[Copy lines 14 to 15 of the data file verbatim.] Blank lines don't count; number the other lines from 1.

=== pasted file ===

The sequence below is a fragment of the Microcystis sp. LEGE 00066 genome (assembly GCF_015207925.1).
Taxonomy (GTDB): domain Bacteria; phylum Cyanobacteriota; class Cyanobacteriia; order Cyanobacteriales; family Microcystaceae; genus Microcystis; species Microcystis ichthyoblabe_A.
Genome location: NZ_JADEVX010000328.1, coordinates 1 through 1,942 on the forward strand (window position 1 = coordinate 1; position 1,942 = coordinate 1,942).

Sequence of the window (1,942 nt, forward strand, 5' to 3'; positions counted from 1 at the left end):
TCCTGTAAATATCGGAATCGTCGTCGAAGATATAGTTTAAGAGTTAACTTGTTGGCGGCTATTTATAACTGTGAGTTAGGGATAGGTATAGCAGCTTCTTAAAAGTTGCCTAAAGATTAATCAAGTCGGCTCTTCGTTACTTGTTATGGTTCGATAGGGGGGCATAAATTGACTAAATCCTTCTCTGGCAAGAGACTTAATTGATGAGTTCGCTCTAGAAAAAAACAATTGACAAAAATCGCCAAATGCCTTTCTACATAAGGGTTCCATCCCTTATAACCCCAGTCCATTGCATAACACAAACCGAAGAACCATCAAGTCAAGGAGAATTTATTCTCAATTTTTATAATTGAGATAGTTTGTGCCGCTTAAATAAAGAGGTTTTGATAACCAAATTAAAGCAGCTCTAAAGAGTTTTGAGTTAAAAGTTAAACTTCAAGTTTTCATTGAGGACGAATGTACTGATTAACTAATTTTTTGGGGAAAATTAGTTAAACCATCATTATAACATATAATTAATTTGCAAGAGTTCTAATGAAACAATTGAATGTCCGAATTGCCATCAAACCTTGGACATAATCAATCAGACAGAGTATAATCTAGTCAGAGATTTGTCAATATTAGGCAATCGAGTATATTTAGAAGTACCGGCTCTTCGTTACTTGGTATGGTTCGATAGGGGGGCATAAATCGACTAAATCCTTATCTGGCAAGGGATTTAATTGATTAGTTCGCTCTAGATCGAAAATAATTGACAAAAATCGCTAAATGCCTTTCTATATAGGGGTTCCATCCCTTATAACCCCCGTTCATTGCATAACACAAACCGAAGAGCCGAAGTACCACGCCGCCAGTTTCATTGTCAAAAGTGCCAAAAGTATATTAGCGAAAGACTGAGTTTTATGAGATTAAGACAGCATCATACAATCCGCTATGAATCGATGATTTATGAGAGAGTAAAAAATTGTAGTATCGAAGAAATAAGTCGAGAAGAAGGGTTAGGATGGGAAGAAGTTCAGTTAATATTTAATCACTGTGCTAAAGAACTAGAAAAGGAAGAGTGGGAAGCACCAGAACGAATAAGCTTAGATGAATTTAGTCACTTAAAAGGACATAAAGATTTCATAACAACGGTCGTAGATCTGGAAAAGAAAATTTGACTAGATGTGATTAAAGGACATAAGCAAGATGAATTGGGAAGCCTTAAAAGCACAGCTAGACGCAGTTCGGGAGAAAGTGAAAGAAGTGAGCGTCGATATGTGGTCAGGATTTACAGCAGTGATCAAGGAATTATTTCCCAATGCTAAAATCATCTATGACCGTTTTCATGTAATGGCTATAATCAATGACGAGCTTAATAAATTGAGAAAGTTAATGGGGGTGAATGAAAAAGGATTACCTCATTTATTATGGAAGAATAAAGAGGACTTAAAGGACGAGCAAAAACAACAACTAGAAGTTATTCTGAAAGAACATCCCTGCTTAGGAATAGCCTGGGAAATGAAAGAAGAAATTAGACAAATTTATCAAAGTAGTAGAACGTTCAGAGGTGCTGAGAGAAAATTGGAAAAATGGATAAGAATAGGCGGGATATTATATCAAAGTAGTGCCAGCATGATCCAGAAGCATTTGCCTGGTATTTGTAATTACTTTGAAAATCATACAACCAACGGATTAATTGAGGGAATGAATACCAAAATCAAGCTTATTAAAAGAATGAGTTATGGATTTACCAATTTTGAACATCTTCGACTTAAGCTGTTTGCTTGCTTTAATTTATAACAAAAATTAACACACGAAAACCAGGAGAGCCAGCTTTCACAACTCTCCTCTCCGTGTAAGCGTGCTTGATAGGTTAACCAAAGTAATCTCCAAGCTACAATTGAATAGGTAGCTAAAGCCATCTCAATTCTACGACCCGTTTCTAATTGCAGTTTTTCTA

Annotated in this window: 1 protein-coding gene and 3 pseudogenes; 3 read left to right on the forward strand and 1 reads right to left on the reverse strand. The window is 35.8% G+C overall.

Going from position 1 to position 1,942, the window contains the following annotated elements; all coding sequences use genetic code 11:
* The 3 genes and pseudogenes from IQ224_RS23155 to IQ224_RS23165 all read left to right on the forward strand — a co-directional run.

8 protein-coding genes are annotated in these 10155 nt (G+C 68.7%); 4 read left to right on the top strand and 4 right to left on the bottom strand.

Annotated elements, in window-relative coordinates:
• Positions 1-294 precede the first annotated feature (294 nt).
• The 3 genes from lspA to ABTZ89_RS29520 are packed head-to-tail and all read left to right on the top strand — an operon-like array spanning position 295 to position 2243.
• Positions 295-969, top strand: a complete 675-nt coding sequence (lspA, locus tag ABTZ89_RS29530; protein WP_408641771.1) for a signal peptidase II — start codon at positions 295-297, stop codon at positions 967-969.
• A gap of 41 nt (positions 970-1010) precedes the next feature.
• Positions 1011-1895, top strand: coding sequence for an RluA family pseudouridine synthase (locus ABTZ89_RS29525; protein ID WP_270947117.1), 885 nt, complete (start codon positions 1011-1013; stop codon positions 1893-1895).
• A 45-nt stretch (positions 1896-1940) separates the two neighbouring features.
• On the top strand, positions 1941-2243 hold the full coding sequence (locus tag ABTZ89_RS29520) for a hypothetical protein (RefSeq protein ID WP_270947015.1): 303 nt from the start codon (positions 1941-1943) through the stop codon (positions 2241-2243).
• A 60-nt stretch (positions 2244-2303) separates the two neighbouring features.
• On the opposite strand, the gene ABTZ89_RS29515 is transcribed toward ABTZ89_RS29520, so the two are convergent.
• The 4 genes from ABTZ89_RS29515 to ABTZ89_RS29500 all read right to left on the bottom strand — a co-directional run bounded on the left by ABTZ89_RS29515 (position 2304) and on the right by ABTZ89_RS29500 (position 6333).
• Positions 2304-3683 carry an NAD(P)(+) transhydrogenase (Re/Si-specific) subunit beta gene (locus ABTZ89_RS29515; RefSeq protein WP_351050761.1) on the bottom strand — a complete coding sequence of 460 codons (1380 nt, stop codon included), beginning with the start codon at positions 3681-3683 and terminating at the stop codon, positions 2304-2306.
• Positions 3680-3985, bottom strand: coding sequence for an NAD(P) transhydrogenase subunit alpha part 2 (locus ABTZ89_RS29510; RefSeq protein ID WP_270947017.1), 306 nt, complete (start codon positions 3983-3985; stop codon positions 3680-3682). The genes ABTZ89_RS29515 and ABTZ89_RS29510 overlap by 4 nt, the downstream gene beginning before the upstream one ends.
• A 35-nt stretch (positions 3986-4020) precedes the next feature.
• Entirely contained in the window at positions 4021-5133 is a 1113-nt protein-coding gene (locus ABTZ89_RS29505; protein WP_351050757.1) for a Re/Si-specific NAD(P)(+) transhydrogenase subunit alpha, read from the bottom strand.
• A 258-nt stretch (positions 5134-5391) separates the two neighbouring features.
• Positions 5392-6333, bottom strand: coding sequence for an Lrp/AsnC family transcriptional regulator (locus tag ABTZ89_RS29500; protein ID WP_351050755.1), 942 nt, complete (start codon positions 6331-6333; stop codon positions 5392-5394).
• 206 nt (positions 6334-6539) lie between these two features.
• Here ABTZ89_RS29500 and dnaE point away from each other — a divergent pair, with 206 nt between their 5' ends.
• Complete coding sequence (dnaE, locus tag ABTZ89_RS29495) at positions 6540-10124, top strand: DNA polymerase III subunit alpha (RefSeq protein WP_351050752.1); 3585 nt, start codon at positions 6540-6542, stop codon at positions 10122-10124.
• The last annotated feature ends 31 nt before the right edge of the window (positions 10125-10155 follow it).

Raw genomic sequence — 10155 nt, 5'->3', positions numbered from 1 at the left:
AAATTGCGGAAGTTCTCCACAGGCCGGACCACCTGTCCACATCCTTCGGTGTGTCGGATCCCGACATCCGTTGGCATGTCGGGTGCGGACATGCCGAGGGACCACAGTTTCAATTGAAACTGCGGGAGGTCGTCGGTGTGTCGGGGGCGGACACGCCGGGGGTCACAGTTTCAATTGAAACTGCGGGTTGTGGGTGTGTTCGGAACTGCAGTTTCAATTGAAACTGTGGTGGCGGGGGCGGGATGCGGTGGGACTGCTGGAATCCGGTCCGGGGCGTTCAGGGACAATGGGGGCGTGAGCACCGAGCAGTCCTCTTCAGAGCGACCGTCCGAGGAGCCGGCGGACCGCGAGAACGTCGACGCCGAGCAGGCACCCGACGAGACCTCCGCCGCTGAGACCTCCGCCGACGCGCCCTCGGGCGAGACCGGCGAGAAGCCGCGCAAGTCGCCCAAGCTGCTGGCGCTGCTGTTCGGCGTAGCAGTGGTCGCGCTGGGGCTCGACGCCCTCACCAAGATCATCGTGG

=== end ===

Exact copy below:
• A gap of 41 nt (positions 970-1010) precedes the next feature.
• Positions 1011-1895, top strand: coding sequence for an RluA family pseudouridine synthase (locus ABTZ89_RS29525; protein ID WP_270947117.1), 885 nt, complete (start codon positions 1011-1013; stop codon positions 1893-1895).